Background: Recognition and medical record documentation of dementia in the primary care setting are thought to be poor. To our knowledge, previous studies have not examined these issues in private practice office settings within the United States.
Objective: To determine the rate of unrecognized and undocumented dementia in a primary care internal medicine private practice.
Methods: This was a cross-sectional study of 297 ambulatory persons aged 65 years and older attending an internal medicine private group practice within an Asian American community of Honolulu, Hawaii. Of the subjects, 95% had been with their current primary care physician for at least 1 year. Each subject's primary care physician noted the presence or absence of dementia by questionnaire at the time of an office visit. An investigating physician (V.G.V.) subsequently assessed cognitive function using the Cognitive Abilities Screening Instrument, and confirmed the presence of dementia and its severity, if present, using Benson and Cummings' criteria and the Clinical Dementia Rating Scale, respectively. A trained research assistant completed telephone interviews to proxy informants for collateral information concerning cognition, behavior, and occupational or social function. Subjects' outpatient medical records were reviewed for documentation of problems with cognition.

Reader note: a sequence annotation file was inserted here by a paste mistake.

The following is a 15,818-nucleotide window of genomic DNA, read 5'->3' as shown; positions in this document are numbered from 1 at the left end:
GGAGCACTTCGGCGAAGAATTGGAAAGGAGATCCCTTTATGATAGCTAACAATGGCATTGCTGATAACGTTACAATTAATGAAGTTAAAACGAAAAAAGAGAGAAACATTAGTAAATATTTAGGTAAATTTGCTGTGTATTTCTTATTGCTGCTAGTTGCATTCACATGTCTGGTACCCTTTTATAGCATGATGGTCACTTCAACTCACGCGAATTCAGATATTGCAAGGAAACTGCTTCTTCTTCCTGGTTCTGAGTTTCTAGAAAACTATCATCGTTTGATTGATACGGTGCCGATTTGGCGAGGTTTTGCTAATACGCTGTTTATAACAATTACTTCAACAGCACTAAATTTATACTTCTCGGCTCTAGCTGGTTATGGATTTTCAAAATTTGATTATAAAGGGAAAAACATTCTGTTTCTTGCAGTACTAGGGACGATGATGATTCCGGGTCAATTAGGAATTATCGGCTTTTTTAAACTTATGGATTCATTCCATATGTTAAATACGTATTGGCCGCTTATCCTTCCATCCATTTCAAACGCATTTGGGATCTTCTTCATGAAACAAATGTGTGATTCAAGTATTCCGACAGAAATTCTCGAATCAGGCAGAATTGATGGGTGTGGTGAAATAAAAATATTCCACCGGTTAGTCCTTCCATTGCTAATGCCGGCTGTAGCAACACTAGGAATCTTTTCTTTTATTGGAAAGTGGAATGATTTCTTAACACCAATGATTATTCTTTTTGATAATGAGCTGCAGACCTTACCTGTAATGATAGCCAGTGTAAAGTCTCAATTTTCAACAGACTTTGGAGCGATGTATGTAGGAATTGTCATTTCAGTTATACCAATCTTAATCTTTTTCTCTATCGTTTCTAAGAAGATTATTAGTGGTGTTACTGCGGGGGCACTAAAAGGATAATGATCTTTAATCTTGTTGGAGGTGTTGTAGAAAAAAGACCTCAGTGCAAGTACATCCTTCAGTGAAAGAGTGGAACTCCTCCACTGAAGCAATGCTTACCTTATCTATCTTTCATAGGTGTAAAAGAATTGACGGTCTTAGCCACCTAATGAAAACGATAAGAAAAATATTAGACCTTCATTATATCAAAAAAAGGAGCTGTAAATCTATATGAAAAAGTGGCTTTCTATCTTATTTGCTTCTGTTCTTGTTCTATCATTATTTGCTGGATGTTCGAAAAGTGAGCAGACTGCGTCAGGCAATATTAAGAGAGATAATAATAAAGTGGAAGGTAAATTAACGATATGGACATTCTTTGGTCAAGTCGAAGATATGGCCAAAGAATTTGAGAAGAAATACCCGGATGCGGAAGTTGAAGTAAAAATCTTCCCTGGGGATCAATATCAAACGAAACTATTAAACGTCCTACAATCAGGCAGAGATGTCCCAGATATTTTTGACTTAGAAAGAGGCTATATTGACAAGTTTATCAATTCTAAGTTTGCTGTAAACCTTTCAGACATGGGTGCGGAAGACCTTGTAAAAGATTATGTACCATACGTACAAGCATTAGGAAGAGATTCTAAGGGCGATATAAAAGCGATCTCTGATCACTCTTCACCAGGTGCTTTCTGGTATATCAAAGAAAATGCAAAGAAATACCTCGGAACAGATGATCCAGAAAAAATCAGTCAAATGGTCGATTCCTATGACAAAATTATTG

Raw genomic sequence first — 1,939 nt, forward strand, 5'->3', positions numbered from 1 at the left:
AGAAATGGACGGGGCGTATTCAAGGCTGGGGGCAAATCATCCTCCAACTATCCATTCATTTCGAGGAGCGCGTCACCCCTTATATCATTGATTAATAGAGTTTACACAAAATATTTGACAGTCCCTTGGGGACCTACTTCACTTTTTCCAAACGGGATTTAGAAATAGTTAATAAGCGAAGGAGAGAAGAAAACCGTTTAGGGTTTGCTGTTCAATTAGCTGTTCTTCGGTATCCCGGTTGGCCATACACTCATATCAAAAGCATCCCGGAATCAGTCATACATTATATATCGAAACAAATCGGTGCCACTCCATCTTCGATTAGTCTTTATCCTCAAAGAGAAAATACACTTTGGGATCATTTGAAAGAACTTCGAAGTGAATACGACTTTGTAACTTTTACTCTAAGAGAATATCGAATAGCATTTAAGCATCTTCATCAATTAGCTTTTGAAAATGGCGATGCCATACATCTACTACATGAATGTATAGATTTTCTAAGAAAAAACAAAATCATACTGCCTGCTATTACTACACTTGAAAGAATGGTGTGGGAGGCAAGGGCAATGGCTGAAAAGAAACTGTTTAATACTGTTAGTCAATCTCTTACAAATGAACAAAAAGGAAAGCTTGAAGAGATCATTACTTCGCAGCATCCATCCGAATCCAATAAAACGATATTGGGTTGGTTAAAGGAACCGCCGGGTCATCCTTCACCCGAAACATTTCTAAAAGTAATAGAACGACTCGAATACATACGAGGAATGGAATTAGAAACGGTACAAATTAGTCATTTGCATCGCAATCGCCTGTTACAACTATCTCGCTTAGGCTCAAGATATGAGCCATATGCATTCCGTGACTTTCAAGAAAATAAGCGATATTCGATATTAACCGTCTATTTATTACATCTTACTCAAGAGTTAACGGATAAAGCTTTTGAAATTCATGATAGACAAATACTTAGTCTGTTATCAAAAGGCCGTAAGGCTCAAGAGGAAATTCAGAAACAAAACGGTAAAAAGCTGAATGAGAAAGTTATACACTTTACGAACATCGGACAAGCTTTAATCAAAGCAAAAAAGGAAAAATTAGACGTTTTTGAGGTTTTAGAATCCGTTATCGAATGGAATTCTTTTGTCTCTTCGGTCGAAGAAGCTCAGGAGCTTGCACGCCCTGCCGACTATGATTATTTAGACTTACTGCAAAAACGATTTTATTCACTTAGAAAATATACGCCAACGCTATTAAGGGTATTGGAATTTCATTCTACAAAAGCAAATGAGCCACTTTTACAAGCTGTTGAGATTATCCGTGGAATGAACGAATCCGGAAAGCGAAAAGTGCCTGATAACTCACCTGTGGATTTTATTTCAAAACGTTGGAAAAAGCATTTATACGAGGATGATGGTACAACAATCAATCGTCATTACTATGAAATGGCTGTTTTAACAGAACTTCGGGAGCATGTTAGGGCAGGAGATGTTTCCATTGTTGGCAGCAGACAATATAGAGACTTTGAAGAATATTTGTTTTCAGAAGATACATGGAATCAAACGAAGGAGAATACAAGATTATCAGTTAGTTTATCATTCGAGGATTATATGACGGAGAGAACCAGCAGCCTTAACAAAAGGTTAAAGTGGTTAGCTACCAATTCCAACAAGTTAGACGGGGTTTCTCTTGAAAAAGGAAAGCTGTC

Results: Twenty-six cases of dementia were identified. Of these 26, 17 (65%) (95% confidence interval, 44.3-82.8) were not documented in outpatient medical records; of 18 patients, 12 (67%) (95% confidence interval, 40.9-86.7) were not thought to have dementia by their physicians at the time of the office visit. Recognition and documentation rates increased with advancing stage of disease.
Conclusion: Dementia is often unrecognized and undocumented in private practice settings. Arch Intern Med. 2000;160:2964-2968